US citizen w/ U.K. children living in UK - View Single Post
View Single Post
  #4 (permalink)  
Old 21st May 2019, 01:20 PM
Bevdeforges's Avatar
Bevdeforges Bevdeforges is offline
Super Moderator
 
Join Date: Nov 2007
Location: deepest, darkest Essonne
Posts: 47,445
Rep Power: 23345
Bevdeforges has a reputation beyond reputeBevdeforges has a reputation beyond reputeBevdeforges has a reputation beyond reputeBevdeforges has a reputation beyond reputeBevdeforges has a reputation beyond reputeBevdeforges has a reputation beyond reputeBevdeforges has a reputation beyond reputeBevdeforges has a reputation beyond reputeBevdeforges has a reputation beyond reputeBevdeforges has a reputation beyond reputeBevdeforges has a reputation beyond repute
10269 likes received
1474 likes given

Users Flag! Originally from usa. Users Flag! Expat in france.
Default

Quote:
Originally Posted by Nightermech View Post
No, they're not dual citizens. If I'm not mistaken they're UK. Maybe they can choose, but they're not dual citizens, that's quite clear to understand.
Afraid that simply isn't the case. Technically speaking, the kids are US citizens - because they have a US citizen parent who spent more than the requisite time resident in the US. What they don't have is US passports and that could prove "awkward" at least if traveling with Mom and Dad to the US. There is more information here: https://uk.usembassy.gov/u-s-citizen...faqs/children/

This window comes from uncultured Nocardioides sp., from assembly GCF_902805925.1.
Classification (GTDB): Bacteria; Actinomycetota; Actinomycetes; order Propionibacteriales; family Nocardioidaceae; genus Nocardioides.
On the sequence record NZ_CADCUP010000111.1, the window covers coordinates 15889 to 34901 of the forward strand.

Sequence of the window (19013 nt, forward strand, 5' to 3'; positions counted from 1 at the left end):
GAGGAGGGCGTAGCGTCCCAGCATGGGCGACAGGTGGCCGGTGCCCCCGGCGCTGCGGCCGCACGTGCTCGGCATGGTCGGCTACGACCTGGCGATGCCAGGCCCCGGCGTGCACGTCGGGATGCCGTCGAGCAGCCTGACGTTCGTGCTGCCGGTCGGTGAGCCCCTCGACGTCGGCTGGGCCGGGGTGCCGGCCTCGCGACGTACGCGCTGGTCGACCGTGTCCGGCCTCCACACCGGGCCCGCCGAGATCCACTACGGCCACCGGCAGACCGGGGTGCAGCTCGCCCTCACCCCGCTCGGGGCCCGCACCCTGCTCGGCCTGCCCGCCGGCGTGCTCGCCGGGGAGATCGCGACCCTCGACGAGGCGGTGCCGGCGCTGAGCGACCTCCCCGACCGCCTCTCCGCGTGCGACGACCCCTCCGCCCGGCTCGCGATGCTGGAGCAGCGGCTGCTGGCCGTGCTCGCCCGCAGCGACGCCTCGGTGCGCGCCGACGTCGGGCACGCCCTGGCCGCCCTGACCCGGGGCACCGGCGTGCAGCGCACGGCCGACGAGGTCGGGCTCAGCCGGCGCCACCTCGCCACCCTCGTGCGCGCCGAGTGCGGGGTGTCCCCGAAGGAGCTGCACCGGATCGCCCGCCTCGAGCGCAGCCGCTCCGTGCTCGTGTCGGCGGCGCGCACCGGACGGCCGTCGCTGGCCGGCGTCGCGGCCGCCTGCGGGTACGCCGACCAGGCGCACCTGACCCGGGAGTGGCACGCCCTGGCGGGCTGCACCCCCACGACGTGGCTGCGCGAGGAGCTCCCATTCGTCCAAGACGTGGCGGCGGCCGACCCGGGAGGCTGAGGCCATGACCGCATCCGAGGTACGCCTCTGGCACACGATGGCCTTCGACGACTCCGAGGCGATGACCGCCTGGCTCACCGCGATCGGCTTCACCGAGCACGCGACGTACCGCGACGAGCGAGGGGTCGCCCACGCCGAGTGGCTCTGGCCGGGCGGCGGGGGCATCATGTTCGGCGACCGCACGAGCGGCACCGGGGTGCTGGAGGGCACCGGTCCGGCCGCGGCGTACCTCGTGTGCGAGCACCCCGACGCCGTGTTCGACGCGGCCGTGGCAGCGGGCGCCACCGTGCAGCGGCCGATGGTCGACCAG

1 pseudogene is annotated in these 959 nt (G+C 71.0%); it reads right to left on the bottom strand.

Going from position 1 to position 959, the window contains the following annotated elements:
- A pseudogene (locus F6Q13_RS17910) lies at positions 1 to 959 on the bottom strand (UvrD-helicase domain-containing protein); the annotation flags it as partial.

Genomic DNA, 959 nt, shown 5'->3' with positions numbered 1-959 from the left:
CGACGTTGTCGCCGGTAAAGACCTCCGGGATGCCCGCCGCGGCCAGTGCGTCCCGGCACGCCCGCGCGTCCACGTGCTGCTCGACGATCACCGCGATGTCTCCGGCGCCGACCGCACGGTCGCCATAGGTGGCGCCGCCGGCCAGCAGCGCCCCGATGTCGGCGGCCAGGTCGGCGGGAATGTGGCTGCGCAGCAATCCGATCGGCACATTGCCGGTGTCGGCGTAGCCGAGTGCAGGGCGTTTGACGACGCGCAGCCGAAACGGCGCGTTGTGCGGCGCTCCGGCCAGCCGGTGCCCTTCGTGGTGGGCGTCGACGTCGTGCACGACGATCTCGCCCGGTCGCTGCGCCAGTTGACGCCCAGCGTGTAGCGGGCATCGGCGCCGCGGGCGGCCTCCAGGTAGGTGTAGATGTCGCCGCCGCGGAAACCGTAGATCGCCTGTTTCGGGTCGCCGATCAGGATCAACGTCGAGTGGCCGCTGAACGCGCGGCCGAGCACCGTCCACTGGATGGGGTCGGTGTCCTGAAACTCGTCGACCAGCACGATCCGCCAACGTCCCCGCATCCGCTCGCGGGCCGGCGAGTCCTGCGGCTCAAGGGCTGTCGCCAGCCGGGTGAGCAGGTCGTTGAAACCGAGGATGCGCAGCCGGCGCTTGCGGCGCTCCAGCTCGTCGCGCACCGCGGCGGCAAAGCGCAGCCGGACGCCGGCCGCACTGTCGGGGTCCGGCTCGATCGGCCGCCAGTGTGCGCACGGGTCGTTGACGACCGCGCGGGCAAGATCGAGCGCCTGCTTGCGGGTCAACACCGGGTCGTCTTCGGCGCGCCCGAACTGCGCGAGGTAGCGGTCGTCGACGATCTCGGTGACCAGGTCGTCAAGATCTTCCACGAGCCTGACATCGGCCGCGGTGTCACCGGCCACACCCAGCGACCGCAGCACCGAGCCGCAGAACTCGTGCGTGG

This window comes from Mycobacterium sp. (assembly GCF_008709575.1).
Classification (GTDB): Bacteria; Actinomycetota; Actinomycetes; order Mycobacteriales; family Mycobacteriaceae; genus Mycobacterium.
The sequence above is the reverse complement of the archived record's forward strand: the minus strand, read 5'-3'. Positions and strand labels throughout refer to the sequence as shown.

A couple possible scenarios:
1. It is possible that the airline could refuse to board the family for the flight over, since the kids are US citizens (certainly in the eyes of the US government) and have no US passports.

2. It's fairly unlikely that on arrival in the US the Immigration officials would deny the kids entry into the US. However, they can make the entry process long and difficult (i.e. taking the family, just the US citizen parent and/or just the kids) aside for long and somewhat grueling questioning.

3. If, to avoid the problems, you have the kids pass through Immigration with their father, and let Mom go on her own through the "US Citizens Only" line, it might work. But, there are two caveats: First one is that for one parent to travel solo with minor children, they could ask for proof that the travelling parent has authorization from the other parent to remove the children from the country. The second one is that you (as the USC parent) could claim that you left the US too early to have the requisite time in residence to pass on US citizenship to the kids. The problem in either case is that I don't know what sort of "proof" they might require for either option and there is always the risk of getting caught in a "lie" to the Immigration authorities.

4. Or, it's entirely possible that no notice will be taken at all of the kids' potential US citizenship for whatever reason and you'll be admitted no problem.

With children as young as yours, I suspect the most likely scenario is #2, with a somewhat toned down "interrogation" - though with the stuff that is going on these days back there, I would be prepared for just about anything.
Reply With Quote